The Effect of Artificial Media and Temperature on the Growth and Development of the Honey Bee Brood Pathogen Ascosphaera apis
Department of Genetics and Agricultural Biotechnology, Faculty of Agriculture, University of South Bohemia, Studentska 1668, 370 05 Ceske Budejovice, Czech Republic
Department of Zoology, Fisheries, Hydrobiology and Apiculture, Faculty of AgriSciences, Mendel University in Brno, Zemedelska 1, 613 00 Brno, Czech Republic
Department of Agroecosystems, Faculty of Agriculture, University of South Bohemia, Studentska 1668, 370 05 Ceske Budejovice, Czech Republic
Department of Crop Production, Faculty of Agriculture, University of South Bohemia, Studentska 1668, 370 05 Ceske Budejovice, Czech Republic
Biology Centre of the Czech Academy of Sciences, Institute of Entomology, 370 05 Ceske Budejovice, Czech Republic
Author to whom correspondence should be addressed.
Academic Editor: Gill Diamond
Received: 5 April 2021 / Revised: 3 May 2021 / Accepted: 8 May 2021 / Published: 12 May 2021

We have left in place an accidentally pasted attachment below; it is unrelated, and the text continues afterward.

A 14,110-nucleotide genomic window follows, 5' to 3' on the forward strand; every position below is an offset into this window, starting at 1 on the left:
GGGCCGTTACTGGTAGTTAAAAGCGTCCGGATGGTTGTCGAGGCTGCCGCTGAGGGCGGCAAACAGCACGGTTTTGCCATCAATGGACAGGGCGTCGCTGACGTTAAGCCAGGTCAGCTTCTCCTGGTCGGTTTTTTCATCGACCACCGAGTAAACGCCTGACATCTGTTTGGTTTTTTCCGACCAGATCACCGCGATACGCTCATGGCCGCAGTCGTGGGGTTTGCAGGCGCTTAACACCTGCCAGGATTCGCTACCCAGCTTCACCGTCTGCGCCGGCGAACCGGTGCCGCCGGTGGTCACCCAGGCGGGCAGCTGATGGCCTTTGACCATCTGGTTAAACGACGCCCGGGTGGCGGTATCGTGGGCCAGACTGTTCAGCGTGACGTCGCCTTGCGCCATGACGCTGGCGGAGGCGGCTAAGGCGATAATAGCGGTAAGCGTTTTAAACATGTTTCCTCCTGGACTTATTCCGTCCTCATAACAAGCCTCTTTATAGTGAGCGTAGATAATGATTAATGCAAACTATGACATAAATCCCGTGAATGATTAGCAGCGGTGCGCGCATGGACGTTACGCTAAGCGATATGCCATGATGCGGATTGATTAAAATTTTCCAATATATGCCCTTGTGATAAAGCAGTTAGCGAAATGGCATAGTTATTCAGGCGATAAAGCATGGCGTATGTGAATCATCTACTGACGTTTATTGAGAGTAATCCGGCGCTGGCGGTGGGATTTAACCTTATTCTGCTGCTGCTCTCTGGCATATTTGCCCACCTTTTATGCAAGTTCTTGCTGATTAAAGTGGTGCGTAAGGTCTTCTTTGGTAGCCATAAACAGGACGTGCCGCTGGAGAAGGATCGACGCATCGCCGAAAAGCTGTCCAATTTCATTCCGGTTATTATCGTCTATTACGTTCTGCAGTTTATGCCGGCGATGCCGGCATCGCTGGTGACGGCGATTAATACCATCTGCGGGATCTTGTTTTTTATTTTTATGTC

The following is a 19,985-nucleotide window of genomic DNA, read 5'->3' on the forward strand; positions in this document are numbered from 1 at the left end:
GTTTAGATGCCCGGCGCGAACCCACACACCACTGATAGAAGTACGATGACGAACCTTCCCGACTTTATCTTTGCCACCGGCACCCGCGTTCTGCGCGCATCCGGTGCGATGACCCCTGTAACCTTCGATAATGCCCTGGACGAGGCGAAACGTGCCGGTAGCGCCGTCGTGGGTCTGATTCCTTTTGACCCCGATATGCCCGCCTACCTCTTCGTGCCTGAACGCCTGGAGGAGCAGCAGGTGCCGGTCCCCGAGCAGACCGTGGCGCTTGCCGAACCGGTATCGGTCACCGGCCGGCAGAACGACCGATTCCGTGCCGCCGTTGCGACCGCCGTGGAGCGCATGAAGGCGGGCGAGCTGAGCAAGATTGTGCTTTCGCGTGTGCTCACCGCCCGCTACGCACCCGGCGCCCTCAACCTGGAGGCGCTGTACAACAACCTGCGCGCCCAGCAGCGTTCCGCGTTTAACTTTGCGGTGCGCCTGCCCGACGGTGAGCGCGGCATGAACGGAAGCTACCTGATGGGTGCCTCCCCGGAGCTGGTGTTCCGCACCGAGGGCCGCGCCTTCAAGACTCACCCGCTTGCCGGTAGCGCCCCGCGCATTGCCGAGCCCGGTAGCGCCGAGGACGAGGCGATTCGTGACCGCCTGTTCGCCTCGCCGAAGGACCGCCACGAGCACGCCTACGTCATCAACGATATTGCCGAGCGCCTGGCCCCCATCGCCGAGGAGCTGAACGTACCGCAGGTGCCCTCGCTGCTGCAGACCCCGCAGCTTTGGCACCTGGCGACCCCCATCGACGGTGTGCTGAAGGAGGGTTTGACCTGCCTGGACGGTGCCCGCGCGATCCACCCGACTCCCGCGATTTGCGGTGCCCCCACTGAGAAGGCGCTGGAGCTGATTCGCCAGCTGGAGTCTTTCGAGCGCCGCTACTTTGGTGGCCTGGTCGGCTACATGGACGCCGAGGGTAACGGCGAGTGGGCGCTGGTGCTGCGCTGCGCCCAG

Chalkbrood is a worldwide spread honey bee brood disease caused by the fungal pathogen Ascosphaera apis. The disease is commonly treated with fungicides, but due to the accumulation of residues, these fungicides have been banned in many countries, including European Union countries. Since then, control of chalkbrood has been problematic. The disease is fatal to individual honey bee larvae and can cause significant losses in terms of both bee numbers and colony productivity, and can even in some cases lead to colony collapse. Owing to these reasons, in vitro fungus cultivation is necessary to properly understand its pathogenesis as well as life cycle for the possible future development of an efficient and environmentally friendly control method. Therefore, in this study, several artificial media and different temperatures were evaluated to see their impact on the growth and development of A. apis. Furthermore, one of the media was modified by the addition of crushed honey bee brood to simulate natural conditions. This medium was found to be the most suitable for fungus reproductive structure production. In addition, a biological pattern was found explaining the relationships between temperature and the size of the fungal reproductive structures.